1. Introduction

Theories of cultural evolution are built on the observation that cultural features undergo innovation, modification and transmission. Over time, these processes have generated remarkable variation in human cultures. Humans speak around 7000 distinct languages, affiliate with hundreds of religions, employ a range of kinship systems, engage in an array of subsistence practices and adhere to a bewildering number of social conventions [1]. Phylogenetic methods provide a powerful approach to studying macro-evolutionary patterns of innovation, modification and transmission [2–4]. Their application to human culture has helped reinvigorate cross-cultural comparative research but has also been subject to criticism—both valid and misguided.

Phylogenies, also known as evolutionary trees, represent the common ancestry of populations and the splitting events that have occurred over the course of their history. Phylogenetic methods encompass a broad family of mathematical approaches that can be used to construct, analyse and incorporate phylogenies (figure 1). Originally developed to study the evolution of biological organisms, these methods offer a general toolkit with the potential to provide answers to a range of cultural evolutionary questions.

Figure 1. Phylogenetic methods that can be used to study cultural macro-evolution. Black arrows indicate that the preceding methodological steps are directly incorporated in later methods: (a) tree construction [5] is required for all subsequent steps; (b) testing for phylogenetic signal (e.g. [6–8]) forms an integral part of phylogenetic regression (e.g. [9–11]), which in turn forms the basis of phylogenetic path analysis which can identify causal relationships; (c) ancestral state reconstruction (e.g. [12]), estimated in conjunction with rates of trait change and transformation (e.g. [13,14]), is required for models of trait correlation [15–17] and diversification ([18,19]; but see [20]). Red arrows indicate that suitable tests of phylogenetic signal (i.e. that the trait data fit sufficiently to the history inferred by the tree) should be conducted by the researcher before using methods detailed in (c); (see also §2). Shading: grey shading indicates methods that both assume and require inferred historical relationships between the cultural units (tree taxa) to sufficiently reflect the history of the trait; green shading denotes methods that detect and quantify tree-like structure in cross-cultural data; blue shading denotes methods that detect and control for tree-like data structure among societies, but do not require it.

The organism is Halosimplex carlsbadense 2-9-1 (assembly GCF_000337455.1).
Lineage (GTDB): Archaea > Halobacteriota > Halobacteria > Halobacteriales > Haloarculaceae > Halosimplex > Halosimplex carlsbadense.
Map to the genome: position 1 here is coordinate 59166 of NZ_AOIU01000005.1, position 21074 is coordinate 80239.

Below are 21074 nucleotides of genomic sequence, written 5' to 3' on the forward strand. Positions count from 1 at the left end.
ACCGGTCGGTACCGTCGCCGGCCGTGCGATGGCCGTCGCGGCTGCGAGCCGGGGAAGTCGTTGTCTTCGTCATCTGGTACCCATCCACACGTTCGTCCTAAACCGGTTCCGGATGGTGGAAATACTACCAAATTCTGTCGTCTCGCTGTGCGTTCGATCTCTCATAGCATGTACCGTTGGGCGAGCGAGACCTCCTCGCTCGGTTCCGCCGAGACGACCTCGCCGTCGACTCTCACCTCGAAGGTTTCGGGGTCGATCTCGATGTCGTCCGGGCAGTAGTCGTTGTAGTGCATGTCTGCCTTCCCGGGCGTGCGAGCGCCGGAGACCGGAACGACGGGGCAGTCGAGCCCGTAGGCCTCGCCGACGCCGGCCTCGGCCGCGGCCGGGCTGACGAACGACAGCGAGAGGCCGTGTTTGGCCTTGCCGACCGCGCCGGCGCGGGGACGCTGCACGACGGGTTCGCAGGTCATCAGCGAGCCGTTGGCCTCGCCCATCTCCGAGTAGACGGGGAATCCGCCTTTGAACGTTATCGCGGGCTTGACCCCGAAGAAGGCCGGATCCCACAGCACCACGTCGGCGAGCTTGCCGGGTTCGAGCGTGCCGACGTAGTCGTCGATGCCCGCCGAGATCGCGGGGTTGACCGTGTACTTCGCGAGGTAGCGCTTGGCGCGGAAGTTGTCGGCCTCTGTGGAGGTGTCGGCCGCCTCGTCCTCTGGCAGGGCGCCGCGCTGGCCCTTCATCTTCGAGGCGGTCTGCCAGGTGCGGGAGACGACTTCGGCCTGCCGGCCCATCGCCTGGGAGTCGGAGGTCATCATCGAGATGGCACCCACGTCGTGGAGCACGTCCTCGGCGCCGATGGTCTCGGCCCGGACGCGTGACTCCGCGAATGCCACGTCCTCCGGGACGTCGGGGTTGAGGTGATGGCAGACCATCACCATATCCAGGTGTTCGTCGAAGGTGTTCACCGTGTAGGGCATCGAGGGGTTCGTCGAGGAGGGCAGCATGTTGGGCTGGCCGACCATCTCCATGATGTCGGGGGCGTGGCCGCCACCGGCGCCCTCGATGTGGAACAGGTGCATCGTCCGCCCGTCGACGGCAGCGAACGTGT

An important distinction in cultural phylogenetics research is between methods of building trees (i.e. reconstructing the histories of cultural units based on assumptions of vertical transmission of cultural features (traits); figure 1a) and methods that use previously constructed trees in models that investigate the evolution and distribution of other cultural traits (figure 1b-c). A further important division in tree thinking occurs between those methods and questions that simply detect and control for tree-like structure when examining variation in cross-cultural data (e.g. What does the distribution of traits among societies tell us about the history of those societies and/or traits? Does horizontal or vertical transmission better explain the observed distribution of traits?figure 1b), and those methods that require that the modelled data are tree-like (i.e. methods that ask: What was the ancestral form of a cultural feature?figure 1c).

Phylogenetic methods offer exciting possibilities for a wide range of questions, only some of which explicitly require tree-like data. For data that are sufficiently tree-like, one of the strongest appeals of phylogenetic methods is that they offer the possibility to illuminate the unobservable past. Phylogenetic methods can reconstruct the ancestry of a vertically transmitted trait from the evolutionary signatures detected in its present-day distribution, even when archaeological records are entirely unavailable. However, despite this exciting potential, debate continues over how best to integrate cultural heterogeneity, disentangle the signatures of vertical transmission, horizontal diffusion and local socio-ecological drivers, and demonstrate that a cultural trait exhibits enough tree-like structure to justify using methods that reconstruct its evolutionary past.

Here, we review the application of phylogenetic methods in cross-cultural research. We focus specifically on the questions researchers should ask in order to avoid common methodological pitfalls when (i) deciding about the units of the underlying cultural data, (ii) constructing trees and (iii) assuming tree-like transmission of other cultural features. Throughout, we outline a series of best practices and highlight emerging methods that promise to advance our understanding of macro-evolutionary patterns of mechanism and causation in culture.